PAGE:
AB Sugar launches first sustainability report
The multinational sugar firm, AB Sugar, has announced its first group-wide sustainability report, revealing targets for 2030.
The report covers carbon pollution and the use of plastics, aiming to reduce emissions and water use by 30% and ensure all plastic packaging is reusable, recyclable or bio-degradable by the deadline, as a response to consumer concerns.
The commitments are part of the CSR framework, dubbed “Global Mind, Local Champion”, which will work with approximately 25,000 growers.
“Our ambitious 2030 commitments are an industry first and the next step in our journey to becoming the world’s leading sustainable sugar business,” stated Mark Carr, CEO of AB Sugar.
“Working across all 10 operational markets our ‘Global Mind, Local Champions’ sustainability framework will help us lessen our footprint and to grow a sustainable future for those around us.”
The company, which employs about 40,000 people spanning across 10 countries, aims to become the world’s leading sustainable sugar business.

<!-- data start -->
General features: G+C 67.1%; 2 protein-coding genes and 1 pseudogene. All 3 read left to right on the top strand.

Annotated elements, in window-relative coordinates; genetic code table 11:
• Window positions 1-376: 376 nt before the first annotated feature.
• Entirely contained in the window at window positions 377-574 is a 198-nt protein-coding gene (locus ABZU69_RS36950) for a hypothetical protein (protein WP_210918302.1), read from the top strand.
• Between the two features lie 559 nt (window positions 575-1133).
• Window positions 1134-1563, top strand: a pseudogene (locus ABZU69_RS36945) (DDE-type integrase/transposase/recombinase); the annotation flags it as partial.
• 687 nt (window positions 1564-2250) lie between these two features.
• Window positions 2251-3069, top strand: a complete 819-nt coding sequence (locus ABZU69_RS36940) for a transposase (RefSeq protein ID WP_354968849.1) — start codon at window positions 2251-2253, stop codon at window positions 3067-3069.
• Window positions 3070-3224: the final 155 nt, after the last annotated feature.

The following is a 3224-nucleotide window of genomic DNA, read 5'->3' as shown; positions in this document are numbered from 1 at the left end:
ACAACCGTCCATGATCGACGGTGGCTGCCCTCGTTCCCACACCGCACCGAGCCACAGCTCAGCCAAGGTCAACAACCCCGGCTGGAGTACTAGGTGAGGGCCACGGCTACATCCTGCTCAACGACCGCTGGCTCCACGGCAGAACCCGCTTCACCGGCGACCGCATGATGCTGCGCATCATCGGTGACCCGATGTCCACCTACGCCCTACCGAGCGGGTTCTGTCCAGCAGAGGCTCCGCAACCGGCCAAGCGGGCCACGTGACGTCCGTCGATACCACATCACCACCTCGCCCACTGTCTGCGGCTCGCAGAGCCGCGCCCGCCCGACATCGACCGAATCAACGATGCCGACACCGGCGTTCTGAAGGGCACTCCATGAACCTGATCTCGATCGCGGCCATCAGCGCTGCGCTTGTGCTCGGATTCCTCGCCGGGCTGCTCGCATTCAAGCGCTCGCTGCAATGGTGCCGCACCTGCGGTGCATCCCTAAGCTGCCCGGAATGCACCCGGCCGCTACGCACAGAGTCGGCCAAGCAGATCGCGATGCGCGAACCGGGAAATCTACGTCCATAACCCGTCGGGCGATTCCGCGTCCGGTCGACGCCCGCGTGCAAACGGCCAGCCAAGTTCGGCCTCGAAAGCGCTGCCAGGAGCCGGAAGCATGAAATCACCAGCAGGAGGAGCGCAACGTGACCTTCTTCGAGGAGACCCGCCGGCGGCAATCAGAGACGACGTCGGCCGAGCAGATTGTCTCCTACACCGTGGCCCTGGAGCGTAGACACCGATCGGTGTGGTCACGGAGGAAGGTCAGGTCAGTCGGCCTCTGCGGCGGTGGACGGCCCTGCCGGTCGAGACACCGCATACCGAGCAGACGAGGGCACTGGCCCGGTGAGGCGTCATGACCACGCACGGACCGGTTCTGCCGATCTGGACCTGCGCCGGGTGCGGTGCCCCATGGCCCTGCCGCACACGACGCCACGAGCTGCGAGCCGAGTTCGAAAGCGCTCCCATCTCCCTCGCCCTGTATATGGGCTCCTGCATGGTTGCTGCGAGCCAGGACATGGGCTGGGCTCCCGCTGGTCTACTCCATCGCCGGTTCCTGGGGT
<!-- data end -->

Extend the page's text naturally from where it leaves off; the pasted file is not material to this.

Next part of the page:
It claims it is the first firm in the industry to introduce group-wide goals that target sustainability.
The report also highlights plans within its supply chain, aiming to train professional growers following its net income increase of 166% for Chinese growers in five years.
Drax advances biomass strategy with Pinnacle acquisition
The Group’s enlarged supply chain will have access to 4.9 million tonnes of operational capacity from 2022. Of this total, 2.9 million tonnes are available for Drax’s self-supply requirements in 2022, which will rise to 3.4 million tonnes in 2027.
The £424 million acquisition of the Canadian biomass pellet producer supports Drax' ambition to be carbon negative by 2030, using bioenergy with carbon capture and storage (BECCS) and will make a "significant contribution" in the UK cutting emissions by 78% by 2035 (click here).
This summer Drax will undertake maintenance on its CfD(2) biomass unit, including a high-pressure turbine upgrade to reduce maintenance costs and improve thermal efficiency, contributing to lower generation costs for Drax Power Station.
In March, Drax secured Capacity Market agreements for its hydro and pumped storage assets worth around £10 million for delivery October 2024-September 2025.
The limitations on BECCS are not technology but supply, with every gigatonne of CO2 stored per year requiring approximately 30-40 million hectares of BECCS feedstock, according to the Global CCS Institute. Nonetheless, BECCS should be seen as an essential complement to the required, wide-scale deployment of CCS to meet climate change targets, it concludes.